Nielsen Study: Can TV and the Internet both survive?
LOS ANGELES (Reuters) – U.S. television viewers are increasingly turning on the Web, tuning into television and not missing a beat on either, as simultaneous TV and Internet use continues to rise, research firm Nielsen said on Wednesday.
Nielsen said in a report that 57 percent of TV viewers in the U.S. who have Internet access use both mediums at the same time at least once a month. That translates to more than 128 million U.S. consumers.
As the heightened importance of the Web changes the way Americans watch TV, industry executives and marketers are considering ways to adjust their broadcast shows and play into viewers’ simultaneous use of the Internet.
“What we’re finding is that there’s a connection between the two media, and that innovative marketers can take advantage of that,” said Gary Holmes, a spokesman for Nielsen.
“One medium can be used to reinforce the other,” he said.
Broadcasters can expect some viewers will turn to the Web to learn more about their shows, but they have to be wary of losing the attention of their viewers.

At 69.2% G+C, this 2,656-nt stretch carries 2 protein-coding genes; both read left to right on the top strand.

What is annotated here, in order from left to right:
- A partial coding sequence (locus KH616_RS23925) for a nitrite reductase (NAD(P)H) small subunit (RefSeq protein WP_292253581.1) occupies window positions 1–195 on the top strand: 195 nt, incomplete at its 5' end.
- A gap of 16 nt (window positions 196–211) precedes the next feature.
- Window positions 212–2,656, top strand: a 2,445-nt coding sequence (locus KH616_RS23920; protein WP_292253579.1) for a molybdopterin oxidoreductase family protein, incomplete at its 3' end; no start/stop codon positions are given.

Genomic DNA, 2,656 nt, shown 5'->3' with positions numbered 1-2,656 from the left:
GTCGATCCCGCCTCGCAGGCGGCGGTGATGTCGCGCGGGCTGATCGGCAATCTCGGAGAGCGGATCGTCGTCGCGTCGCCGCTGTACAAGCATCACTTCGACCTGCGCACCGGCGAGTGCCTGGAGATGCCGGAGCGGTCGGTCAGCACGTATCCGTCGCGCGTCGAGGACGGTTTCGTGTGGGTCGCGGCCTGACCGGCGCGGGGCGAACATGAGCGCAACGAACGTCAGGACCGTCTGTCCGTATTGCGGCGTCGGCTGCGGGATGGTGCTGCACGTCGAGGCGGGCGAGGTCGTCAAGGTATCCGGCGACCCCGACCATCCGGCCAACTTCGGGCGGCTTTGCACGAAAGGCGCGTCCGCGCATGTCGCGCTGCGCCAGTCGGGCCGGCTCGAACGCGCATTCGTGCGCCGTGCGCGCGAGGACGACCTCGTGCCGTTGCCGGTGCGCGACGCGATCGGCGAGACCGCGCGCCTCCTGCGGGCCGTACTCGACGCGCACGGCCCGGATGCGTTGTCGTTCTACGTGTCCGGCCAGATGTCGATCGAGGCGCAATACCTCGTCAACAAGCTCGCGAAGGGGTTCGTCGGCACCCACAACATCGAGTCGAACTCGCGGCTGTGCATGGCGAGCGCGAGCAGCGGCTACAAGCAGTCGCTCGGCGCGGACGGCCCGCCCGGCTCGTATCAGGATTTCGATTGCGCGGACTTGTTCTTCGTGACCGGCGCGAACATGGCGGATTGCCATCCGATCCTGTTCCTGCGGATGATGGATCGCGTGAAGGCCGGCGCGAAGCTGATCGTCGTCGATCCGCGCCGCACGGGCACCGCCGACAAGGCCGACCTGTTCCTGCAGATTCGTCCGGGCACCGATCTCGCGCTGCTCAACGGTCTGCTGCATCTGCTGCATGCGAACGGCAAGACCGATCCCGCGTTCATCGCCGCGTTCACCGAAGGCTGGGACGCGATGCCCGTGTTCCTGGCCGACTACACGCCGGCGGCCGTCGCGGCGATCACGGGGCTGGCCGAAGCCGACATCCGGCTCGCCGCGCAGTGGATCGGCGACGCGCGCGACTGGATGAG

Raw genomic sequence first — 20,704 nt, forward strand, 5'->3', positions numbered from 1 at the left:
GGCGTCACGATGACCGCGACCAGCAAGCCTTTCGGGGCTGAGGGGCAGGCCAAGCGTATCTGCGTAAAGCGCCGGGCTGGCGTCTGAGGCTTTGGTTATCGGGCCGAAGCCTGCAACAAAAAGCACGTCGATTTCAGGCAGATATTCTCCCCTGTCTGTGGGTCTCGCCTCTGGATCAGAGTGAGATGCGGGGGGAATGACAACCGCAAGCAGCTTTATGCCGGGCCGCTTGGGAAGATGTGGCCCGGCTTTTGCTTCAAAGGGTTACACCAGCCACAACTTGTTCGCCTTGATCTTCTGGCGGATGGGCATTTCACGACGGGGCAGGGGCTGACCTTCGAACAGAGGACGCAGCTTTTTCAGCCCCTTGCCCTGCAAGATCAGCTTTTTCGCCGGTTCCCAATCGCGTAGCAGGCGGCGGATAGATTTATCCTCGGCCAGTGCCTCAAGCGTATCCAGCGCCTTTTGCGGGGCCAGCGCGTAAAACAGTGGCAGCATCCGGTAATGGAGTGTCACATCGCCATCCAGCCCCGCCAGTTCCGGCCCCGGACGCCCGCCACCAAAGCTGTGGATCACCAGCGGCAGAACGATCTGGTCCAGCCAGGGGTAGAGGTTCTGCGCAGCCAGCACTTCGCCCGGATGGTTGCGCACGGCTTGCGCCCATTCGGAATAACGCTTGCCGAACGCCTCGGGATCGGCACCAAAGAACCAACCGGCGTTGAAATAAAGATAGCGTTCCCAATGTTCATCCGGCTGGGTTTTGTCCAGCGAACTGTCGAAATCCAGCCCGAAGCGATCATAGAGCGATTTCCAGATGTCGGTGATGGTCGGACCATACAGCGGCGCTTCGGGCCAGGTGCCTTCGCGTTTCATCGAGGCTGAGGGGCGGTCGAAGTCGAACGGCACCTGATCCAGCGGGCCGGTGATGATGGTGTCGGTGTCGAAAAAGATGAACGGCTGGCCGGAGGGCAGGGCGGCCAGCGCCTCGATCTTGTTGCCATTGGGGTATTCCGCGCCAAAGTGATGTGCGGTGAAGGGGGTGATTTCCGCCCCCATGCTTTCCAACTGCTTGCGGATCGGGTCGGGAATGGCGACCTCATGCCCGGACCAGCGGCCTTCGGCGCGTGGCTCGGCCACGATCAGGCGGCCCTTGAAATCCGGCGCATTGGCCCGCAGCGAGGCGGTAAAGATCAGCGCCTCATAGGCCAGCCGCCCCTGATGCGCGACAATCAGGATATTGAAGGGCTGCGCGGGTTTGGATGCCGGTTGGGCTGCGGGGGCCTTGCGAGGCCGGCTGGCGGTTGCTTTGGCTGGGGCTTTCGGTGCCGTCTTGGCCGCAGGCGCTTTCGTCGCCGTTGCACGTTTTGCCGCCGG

The Nielsen study found the average TV viewer who uses the Internet simultaneously does that for 2 hours and 40 minutes a month, and that 28 percent of the time they are on the Web at home, they are also watching television.
The percentage of time U.S. consumers watch TV and use the Internet simultaneously is about the same as a similar Nielsen study from last year, but the total number of individuals doing that rose because more of them have the Web, Holmes said.
The report also found TV consumption in the United States continues to increase, with the average viewer watching 141 hours per month, a 1.5 percent rise from a year ago.
Holmes said even as viewership of videos on the Internet and on mobile phones increases, Americans still prefer to watch video on their television, as shown by how many more hours they spend in front of the tube.
“The possibility of watching (video) anyplace has really increased dramatically, but really the rule of thumb is that you watch it on the best screen,” he said.
(Reporting by Alex Dobuzinskis: Editing by Bob Tourtellotte)
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